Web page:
Peter Schiff’s dilemma reveals problems with mainstream adoption

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Lost in much of the manufactured uproar over Peter Schiff’s recent admission that he lost access to his Bitcoin is the choice facing many new Bitcoin adopters of how best to manage their cryptocurrency. Should new adopters take the advice of Binance CEO Changpeng Zhao (CZ) that, “Today most people are not able to secure a key even from themselves (losing it)? A trusted centralized exchange is #SAFUer for most people”? Or should new adopters maintain control of their Bitcoin in a wallet placing liability for any loss squarely on their own shoulders?

Most long-time advocates of Bitcoin preach that Bitcoin should be stored in a wallet i.e., digital, hardware, paper, etc. instead of leaving them sitting on an exchange. Especially one that has admitted to being hacked before like Binance acknowledged in the past. As Peter’s case demonstrates, wallets offer little to no safety net in case of loss or negligence. Studies have shown that upwards of 20% of Bitcoin is either lost or unrecoverable. This figure will only increase as mainstream users continue to get on board and store Bitcoin in computers/cellphones that get lost, stolen, or corrupted.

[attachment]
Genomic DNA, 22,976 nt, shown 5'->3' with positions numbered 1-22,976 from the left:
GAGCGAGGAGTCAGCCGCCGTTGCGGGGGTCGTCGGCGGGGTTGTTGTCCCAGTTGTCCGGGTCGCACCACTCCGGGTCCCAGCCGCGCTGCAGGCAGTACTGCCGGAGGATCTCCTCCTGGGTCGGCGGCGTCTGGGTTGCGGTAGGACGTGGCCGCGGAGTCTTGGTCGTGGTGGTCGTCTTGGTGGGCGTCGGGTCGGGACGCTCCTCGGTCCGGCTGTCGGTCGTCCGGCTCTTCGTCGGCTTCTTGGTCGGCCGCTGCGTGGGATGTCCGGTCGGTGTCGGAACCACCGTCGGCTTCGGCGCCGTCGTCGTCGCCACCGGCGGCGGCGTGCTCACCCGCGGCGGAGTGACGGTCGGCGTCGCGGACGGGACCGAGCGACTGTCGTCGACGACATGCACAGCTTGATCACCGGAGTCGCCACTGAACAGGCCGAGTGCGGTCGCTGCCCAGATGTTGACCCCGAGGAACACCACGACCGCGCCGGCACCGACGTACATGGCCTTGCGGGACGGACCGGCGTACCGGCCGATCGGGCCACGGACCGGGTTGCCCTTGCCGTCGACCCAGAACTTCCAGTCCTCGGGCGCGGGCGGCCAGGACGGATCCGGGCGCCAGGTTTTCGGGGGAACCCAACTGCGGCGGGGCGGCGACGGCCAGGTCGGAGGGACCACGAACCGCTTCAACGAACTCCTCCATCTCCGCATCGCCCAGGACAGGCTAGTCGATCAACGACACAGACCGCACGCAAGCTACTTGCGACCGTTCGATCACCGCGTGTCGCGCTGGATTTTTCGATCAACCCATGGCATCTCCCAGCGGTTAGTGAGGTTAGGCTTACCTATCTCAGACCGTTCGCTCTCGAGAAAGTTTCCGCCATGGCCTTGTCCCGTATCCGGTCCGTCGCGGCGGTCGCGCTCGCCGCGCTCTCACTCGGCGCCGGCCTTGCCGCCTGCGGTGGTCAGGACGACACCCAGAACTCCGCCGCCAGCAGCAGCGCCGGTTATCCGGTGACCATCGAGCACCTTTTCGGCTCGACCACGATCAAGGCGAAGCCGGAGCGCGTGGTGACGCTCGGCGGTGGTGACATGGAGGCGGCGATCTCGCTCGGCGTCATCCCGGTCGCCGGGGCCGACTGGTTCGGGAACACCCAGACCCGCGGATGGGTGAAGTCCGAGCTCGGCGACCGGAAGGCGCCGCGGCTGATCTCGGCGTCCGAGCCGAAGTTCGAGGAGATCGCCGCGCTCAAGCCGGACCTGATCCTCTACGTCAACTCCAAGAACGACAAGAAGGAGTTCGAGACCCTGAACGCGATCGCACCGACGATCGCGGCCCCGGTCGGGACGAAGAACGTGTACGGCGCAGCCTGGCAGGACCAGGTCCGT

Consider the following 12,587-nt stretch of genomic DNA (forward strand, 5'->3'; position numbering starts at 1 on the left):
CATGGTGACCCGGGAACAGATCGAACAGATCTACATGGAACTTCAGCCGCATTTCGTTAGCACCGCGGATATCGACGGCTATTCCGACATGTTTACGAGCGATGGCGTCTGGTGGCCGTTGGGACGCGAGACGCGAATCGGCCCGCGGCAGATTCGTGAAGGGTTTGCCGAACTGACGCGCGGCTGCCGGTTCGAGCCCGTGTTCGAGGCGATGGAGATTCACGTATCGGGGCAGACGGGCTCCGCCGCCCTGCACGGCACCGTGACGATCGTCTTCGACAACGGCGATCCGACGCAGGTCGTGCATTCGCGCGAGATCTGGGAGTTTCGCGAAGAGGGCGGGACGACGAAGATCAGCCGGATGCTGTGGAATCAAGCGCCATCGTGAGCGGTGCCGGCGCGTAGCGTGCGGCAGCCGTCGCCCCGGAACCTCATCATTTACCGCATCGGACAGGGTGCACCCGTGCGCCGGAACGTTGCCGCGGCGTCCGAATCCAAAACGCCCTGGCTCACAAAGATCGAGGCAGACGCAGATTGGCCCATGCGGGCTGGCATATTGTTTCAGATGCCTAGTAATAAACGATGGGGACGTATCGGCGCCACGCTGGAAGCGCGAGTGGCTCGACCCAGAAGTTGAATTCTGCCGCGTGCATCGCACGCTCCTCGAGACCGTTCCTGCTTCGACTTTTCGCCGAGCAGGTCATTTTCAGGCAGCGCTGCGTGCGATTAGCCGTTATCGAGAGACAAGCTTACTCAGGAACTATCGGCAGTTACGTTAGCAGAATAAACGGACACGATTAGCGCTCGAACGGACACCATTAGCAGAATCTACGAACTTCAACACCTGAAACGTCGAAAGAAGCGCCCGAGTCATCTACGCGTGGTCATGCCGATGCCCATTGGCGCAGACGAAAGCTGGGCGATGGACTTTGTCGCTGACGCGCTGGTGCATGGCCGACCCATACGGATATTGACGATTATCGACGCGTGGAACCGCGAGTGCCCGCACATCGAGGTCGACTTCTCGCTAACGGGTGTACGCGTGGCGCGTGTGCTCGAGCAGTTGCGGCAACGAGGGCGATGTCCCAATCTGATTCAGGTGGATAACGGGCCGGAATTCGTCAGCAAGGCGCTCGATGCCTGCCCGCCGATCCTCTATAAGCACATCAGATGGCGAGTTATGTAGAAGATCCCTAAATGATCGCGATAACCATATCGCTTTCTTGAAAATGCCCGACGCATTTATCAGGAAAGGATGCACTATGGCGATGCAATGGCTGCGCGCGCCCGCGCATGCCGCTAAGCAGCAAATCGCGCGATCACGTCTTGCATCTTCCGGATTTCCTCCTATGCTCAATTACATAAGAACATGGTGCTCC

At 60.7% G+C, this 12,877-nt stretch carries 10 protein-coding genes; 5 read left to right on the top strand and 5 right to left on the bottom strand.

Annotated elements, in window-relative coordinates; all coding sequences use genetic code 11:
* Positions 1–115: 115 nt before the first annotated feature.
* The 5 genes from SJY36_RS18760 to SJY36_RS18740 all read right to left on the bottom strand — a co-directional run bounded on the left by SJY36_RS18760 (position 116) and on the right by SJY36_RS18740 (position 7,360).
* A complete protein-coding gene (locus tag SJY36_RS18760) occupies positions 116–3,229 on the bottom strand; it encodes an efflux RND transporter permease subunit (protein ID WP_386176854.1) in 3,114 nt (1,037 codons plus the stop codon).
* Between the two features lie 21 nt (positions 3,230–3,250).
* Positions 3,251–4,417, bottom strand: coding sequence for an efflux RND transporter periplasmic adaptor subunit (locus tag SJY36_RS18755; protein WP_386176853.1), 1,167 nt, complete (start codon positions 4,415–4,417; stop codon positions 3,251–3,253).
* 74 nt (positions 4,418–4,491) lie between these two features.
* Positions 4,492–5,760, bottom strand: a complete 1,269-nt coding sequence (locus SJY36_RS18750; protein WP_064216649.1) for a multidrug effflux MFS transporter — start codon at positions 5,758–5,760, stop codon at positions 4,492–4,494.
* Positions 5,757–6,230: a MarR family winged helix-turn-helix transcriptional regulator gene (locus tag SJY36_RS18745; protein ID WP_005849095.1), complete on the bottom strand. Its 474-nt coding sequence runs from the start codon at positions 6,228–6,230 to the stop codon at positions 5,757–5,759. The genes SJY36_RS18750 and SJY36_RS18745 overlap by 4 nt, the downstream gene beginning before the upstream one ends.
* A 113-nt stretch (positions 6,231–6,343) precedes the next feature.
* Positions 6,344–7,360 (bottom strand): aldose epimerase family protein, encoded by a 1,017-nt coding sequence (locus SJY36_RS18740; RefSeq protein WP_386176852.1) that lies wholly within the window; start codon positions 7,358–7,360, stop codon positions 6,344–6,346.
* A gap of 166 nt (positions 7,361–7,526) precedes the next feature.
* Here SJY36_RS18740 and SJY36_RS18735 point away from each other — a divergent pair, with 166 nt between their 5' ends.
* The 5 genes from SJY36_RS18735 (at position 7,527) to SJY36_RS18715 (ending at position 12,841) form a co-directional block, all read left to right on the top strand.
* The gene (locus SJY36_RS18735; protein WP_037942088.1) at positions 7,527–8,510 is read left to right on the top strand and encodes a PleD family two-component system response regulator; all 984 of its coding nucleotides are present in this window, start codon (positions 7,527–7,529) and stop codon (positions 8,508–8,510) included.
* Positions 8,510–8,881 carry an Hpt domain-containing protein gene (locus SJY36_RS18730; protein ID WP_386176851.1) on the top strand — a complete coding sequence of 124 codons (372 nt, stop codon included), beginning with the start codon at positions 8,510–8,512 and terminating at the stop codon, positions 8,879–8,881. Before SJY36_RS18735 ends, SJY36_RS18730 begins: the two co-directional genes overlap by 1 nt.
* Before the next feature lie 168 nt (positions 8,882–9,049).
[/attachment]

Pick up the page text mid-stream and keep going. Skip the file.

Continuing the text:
If an adopter owns a large quantity of Bitcoin, using a wallet would be parallel to hiding large sums of fiat in your closet or carrying it around in your pocket. While the initial thought of having $50,000 in cash notes inside your pocket may sound exciting, many people would never take that risk if it amounted to a significant portion of their net worth. In general, people only carry around enough cash notes needed for daily or weekly use.

CZ’s approach is not without significant risk, as evidenced by Binance’s recent withdrawal freeze on a Singaporean client’s transaction and their early-on security breach where criminals stole $40 million in BTC. Users hand CZ control over their private keys in exchange for comfort without considering that Binance is subject to cyber-attack and the whims of government-controlled authorities. Imagine waking up to news that some regulatory authority shut down Binance? If you have all of your crypto at that exchange, you will be waiting for months to recover it and might only receive pennies on the dollar once the dust settles.

While Binance was able to compensate its members after their hack, users at other exchanges have not always been so lucky. QuadrigaCX lost access to their cryptocurrency assets amounting to around $145 million after the company’s CEO unexpectedly passed away, ultimately leading to the loss of access to the corporation’s digital wallets.

As Peter faces the pile-on of “OK Boomer” and other foolish comments, his unfortunate case is a genuine problem many others have and will experience as Connor Murray eloquently points out. Blockchain functions in such a way that the P2P trustless transactions require participants to maintain a higher degree of accountability than typically found in today’s cashless society. Application developers building on top of BSV are taking these, and other areas account as they continue down the path of building a Satoshi’s transaction-based economic model.

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